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46  Using Arduino / Networking, Protocols, and Devices / Re: SD card SPI conflict on: July 27, 2013, 07:28:26 am
Hi Nick,

Thank you so much for your reply. I chose 100 Ohms for the series terminator based on the characteristic impedance that a 2.5" long 24mil-wide trace produces. All the other SPI lines were so short that they were going to be OK either way (i.e. less than 2"). Paul S. also recommended a 100 Ohm resistor for the CLK signal the Teensy 3 is producing for the MCP3911 to reduce potential for EMI issues.

Are conflicts between SD cards and other devices on an SPI bus so common that the cards need to be segregated? In the current incarnation, the idea was to log relevant data once a second to the SD card. The SPI bus is running at 8MHz (the maximum, allowed, it appears). The teensy may or may not be able to bit-bang at up to 12MHz because of the clock-divs that the teensy offers (the maximum frequency that a PWM pin can produce is 12MHz, as best as I can tell).

I am really reluctant to learn / implement how to bit bang, but there doesn't appear to be an alternative. I wonder why the SD card is answering / interfering when its CS-pin is held high by the MCU and features a (belts and suspenders) pull-up (10K) as well.
47  Using Arduino / Networking, Protocols, and Devices / Re: RS485 with attiny45/85 on: July 27, 2013, 05:28:46 am
All depends on your application. However, if the aim is to reliably and easily transfer data serially (or via rs485) then easy transfer is a huge time saver. 
48  Using Arduino / Networking, Protocols, and Devices / [SOLVED] SD card SPI conflict on: July 27, 2013, 12:06:45 am
Hi guys and gals,

I have a teensy 3 on hand here interfaced on a board with a SPI bus that has a MCP3911 AFE and a SDHC card. The whole system runs at 3.3V so there are no level translators in use. Power is provided by a stable MCP1702 power supply instead of relying on the voltage regulator inside the teensy chip (disabled). Anyhow, the system is working just fine with just the MCP3911 on the SPI bus. Speaking of which, the bus is running at 8MHz and in Mode0, with MSBFirst.

 Both CS lines feature pull-up resistors and behave as one would expect. However, insert a SDHC card and the SPI bus comes to a grinding halt. The Saleae Logic 8 reports a mismatch and the screen indicates no SCK action.The bus doesn't show any MISO action either, just MOSI and CS. My electrical connections should be good since I have used this same card and holder successfully in previous designs and my computer can read and write fine to it. So, I have a couple of questions that I hope folk can answer here.

For one, would a series terminator on the SCK line potentially cause this problem? I'm using a 100 Ohm resistor because the distance from the SCK line (24 mil wide) is much greater than for the other pins on the SPI bus (which do not feature a similar 0805-based resistor).

Is there anything different when it comes to SD cards like maximum SPI bus speeds that one should stay under (it's operating at 8MHz presently). Is SPI0 the proper mode?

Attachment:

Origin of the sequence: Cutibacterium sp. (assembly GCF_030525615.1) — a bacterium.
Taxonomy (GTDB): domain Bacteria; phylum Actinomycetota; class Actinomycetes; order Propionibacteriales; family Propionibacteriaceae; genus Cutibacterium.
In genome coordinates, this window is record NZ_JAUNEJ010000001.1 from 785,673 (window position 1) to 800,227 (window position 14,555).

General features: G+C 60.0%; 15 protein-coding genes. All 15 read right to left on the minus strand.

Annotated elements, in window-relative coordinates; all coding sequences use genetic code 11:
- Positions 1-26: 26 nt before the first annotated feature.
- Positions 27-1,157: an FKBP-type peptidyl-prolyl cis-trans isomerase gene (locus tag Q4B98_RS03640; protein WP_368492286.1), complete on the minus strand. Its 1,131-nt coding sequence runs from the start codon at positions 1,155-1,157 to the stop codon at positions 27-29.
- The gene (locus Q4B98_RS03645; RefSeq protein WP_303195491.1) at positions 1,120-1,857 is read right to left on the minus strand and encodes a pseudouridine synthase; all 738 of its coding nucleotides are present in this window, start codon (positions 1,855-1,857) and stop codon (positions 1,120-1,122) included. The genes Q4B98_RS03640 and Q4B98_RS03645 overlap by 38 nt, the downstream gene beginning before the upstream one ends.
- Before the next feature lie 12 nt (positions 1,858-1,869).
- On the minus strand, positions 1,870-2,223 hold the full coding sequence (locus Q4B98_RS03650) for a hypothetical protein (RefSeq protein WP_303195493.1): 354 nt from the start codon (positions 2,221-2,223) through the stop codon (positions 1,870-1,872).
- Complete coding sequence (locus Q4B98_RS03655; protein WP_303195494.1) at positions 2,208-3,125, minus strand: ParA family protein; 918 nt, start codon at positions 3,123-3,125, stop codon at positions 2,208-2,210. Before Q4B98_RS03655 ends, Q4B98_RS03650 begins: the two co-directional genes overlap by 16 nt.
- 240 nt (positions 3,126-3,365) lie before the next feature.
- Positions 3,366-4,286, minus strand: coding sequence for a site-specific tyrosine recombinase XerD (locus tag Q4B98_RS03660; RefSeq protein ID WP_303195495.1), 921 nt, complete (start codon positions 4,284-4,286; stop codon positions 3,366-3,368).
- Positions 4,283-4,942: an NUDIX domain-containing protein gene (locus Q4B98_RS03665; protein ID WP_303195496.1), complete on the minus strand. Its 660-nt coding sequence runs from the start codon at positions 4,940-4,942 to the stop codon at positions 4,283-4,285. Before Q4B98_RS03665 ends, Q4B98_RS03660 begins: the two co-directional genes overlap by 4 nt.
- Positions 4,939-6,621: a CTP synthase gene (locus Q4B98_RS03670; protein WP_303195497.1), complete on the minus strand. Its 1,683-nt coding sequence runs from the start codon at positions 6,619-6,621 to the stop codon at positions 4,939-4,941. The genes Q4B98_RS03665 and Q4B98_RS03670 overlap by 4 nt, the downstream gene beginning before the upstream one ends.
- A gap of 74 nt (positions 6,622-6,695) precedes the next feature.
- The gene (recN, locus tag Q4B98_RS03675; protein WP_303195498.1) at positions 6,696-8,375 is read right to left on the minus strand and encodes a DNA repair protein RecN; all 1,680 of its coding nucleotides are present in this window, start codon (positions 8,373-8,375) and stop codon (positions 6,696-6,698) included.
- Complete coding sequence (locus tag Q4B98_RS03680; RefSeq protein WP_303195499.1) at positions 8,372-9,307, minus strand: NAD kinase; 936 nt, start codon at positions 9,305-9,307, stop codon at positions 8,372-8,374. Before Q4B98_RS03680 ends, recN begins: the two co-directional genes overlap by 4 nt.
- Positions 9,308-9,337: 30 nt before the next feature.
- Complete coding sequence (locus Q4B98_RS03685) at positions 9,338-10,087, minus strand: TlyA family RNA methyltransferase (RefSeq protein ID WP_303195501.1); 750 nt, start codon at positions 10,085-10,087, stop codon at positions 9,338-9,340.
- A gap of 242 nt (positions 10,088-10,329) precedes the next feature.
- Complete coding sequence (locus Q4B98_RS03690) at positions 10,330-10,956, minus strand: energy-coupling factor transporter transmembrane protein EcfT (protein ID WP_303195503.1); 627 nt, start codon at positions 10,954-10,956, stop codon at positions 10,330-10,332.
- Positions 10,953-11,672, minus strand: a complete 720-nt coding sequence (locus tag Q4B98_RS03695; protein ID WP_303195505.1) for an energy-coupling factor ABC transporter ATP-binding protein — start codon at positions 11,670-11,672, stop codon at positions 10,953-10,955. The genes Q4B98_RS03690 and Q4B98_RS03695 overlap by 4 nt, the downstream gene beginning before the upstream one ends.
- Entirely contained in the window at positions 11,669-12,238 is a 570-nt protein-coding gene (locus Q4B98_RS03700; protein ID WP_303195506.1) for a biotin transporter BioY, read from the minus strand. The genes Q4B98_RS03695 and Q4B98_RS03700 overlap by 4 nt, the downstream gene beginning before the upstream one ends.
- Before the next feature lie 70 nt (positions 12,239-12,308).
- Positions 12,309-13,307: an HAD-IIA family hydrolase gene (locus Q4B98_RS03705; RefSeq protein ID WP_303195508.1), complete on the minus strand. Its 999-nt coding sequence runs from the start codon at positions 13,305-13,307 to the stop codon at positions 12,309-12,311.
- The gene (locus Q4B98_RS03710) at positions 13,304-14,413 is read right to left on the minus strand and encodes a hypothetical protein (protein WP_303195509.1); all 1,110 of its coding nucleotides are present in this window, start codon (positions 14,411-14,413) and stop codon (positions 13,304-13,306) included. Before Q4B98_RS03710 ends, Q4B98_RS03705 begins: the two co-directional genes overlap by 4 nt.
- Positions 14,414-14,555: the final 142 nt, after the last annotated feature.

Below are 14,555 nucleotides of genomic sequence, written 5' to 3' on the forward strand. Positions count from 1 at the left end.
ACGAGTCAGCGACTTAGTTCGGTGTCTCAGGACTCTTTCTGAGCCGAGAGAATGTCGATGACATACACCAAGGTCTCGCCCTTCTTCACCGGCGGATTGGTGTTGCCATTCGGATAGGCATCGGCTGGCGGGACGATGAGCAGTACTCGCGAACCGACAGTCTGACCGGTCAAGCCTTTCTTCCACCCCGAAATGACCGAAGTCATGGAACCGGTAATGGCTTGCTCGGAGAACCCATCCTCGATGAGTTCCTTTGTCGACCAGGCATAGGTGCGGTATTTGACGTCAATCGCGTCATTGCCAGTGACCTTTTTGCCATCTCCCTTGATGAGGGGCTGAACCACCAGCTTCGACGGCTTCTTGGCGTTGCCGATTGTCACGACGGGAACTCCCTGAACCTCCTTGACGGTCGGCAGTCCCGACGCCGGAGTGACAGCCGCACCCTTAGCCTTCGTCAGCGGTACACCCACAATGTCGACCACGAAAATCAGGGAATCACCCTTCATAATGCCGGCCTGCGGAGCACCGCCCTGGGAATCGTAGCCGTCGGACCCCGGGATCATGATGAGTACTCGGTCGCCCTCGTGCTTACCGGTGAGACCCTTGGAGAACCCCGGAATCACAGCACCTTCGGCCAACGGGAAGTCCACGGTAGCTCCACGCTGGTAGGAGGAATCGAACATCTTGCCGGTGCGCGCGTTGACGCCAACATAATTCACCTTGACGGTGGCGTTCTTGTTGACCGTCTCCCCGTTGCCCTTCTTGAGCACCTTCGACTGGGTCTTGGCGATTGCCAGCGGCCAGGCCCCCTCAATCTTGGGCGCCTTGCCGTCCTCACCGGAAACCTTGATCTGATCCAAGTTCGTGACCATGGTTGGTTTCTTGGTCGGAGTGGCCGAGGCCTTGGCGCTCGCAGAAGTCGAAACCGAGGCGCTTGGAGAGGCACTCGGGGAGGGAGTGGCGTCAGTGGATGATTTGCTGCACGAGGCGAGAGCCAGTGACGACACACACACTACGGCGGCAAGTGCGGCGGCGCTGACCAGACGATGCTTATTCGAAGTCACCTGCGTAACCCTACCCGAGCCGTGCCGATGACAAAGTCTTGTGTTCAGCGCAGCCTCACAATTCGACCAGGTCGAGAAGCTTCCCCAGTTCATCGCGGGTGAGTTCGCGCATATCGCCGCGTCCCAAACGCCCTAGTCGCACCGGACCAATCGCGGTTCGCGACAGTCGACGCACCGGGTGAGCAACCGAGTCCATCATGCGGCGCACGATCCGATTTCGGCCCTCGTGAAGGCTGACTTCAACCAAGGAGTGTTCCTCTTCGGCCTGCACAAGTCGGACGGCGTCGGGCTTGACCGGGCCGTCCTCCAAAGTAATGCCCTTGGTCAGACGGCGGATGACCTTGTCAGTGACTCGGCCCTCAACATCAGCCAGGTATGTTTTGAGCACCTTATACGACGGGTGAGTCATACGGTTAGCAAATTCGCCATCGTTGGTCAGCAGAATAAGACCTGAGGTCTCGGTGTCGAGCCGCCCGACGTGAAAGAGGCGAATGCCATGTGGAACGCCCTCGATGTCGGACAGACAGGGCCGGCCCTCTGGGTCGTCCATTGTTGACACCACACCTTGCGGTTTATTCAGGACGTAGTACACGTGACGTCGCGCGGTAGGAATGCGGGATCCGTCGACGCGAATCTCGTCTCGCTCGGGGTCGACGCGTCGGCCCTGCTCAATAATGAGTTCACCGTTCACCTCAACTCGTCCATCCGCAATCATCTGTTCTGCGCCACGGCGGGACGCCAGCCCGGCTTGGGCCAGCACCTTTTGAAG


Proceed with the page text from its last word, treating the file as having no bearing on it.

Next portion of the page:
Should I consider putting these devices on separate SPI buses (not just use CS-pins) by bitbanging the ADC output?
49  Using Arduino / Networking, Protocols, and Devices / Re: RS485 with attiny45/85 on: July 26, 2013, 11:50:09 pm
In order to make the RS485 transmissions as painless as possible, I highly recommend Bill Porters EasyTransfer library.
50  Community / Bar Sport / Re: Your latest purchase on: July 16, 2013, 12:36:52 pm
The platters are nice too. They'd make nice Tesla Turbine disks.

Or frisbees. In high school we had a Vax 750/11 with a RL02 removable hard disk drive, among other, refrigerator-sized attachments. These RL02 discs crashed often, and we'd scavenge the insides of the carrier for the platters and play frisbee with them. At about 14" across and heavy, good palm protection was a must, as was good aim. Otherwise, you'd be at risk of a 'oddjob' re-enactment.
51  Using Arduino / Networking, Protocols, and Devices / Re: SPI communication failure... anything obvious with the code? on: July 08, 2013, 05:57:49 pm
Thank you!

So it's likely I destroyed the Mcp3911 by using the continuity beeper mode on my fluke 87 DMM. Now I know the current the DMM produces in that mode is high enough to damage the mcp3911.  Also found out that the teensy 3 offers a simple way to put out a 12MHz Osc signal for the mcp3911. So I will use that instead of the crystal to drive the mcp3911.

Live and learn. Thanks again for your help. The code has been updated per your suggestion.
52  Using Arduino / Project Guidance / Using a Oscillator vs. Crystal with Caps on: July 08, 2013, 10:30:37 am
Hi, I wonder if anyone can enlighten me regarding the relative merit of using a crystal with load capacitors vs. an actively-driven oscillator like this Abracon. Is this a pure cost decision?

I really appreciated the ease with which some resonators could be used with Atmegas and wonder if oscillators like the one above (plus a de-coupling capacitor) might also make my life easier (in return for a small additional cost and a VDD line to the oscillator). Thoughts?
53  Using Arduino / Networking, Protocols, and Devices / Re: SPI communication failure... anything obvious with the code? on: July 08, 2013, 10:25:18 am
So, rechecked the data sheets on the respective devices and it appears I had MISO and MOSI swapped. Fixed that, but still no go.

Next, I am going to reduce the speed of the external oscillator to see if that is the issue.